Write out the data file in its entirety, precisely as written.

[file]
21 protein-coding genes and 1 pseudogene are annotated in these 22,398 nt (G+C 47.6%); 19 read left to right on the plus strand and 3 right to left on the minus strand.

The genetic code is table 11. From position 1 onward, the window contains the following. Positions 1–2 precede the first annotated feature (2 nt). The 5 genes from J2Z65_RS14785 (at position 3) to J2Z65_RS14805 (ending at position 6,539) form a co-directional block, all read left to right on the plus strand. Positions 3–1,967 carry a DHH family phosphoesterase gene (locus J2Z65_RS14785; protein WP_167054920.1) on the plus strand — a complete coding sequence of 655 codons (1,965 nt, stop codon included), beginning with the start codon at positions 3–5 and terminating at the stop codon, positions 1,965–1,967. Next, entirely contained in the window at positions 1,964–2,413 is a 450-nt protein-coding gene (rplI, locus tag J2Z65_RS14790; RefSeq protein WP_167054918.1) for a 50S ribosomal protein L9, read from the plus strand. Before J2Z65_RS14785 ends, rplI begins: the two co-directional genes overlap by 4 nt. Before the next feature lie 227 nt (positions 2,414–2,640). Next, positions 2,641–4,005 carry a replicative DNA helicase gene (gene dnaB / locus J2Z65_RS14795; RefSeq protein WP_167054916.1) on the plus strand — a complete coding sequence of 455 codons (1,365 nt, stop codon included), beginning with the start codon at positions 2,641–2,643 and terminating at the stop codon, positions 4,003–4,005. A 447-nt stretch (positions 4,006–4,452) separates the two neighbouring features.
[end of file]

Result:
21 protein-coding genes and 1 pseudogene are annotated in these 22,398 nt (G+C 47.6%); 19 read left to right on the plus strand and 3 right to left on the minus strand.

The genetic code is table 11. From position 1 onward, the window contains the following. Positions 1–2 precede the first annotated feature (2 nt). The 5 genes from J2Z65_RS14785 (at position 3) to J2Z65_RS14805 (ending at position 6,539) form a co-directional block, all read left to right on the plus strand. Positions 3–1,967 carry a DHH family phosphoesterase gene (locus J2Z65_RS14785; protein WP_167054920.1) on the plus strand — a complete coding sequence of 655 codons (1,965 nt, stop codon included), beginning with the start codon at positions 3–5 and terminating at the stop codon, positions 1,965–1,967. Next, entirely contained in the window at positions 1,964–2,413 is a 450-nt protein-coding gene (rplI, locus tag J2Z65_RS14790; RefSeq protein WP_167054918.1) for a 50S ribosomal protein L9, read from the plus strand. Before J2Z65_RS14785 ends, rplI begins: the two co-directional genes overlap by 4 nt. Before the next feature lie 227 nt (positions 2,414–2,640). Next, positions 2,641–4,005 carry a replicative DNA helicase gene (gene dnaB / locus J2Z65_RS14795; RefSeq protein WP_167054916.1) on the plus strand — a complete coding sequence of 455 codons (1,365 nt, stop codon included), beginning with the start codon at positions 2,641–2,643 and terminating at the stop codon, positions 4,003–4,005. A 447-nt stretch (positions 4,006–4,452) separates the two neighbouring features.